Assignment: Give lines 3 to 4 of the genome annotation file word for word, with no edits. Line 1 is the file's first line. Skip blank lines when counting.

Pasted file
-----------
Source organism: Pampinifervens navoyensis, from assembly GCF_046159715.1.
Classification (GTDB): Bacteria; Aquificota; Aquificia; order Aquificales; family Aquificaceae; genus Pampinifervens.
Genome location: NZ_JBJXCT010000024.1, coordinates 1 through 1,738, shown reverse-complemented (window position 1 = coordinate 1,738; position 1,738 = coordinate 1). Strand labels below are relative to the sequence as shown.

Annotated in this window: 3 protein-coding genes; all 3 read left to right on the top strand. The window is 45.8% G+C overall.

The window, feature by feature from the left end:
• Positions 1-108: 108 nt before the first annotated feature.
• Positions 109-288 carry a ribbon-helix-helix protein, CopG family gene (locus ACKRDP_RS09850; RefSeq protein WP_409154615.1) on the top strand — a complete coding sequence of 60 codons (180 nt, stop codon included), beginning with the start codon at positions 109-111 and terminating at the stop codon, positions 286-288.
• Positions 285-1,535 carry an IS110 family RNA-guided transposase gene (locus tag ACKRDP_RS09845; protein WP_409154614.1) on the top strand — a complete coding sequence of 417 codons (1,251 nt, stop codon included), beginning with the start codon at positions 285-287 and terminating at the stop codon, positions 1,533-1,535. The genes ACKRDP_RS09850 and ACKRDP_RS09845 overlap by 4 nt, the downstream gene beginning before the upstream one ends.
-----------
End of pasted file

Genome location: NZ_JBJXCT010000024.1, coordinates 1 through 1,738, shown reverse-complemented (window position 1 = coordinate 1,738; position 1,738 = coordinate 1). Strand labels below are relative to the sequence as shown.

Annotated in this window: 3 protein-coding genes; all 3 read left to right on the top strand. The window is 45.8% G+C overall.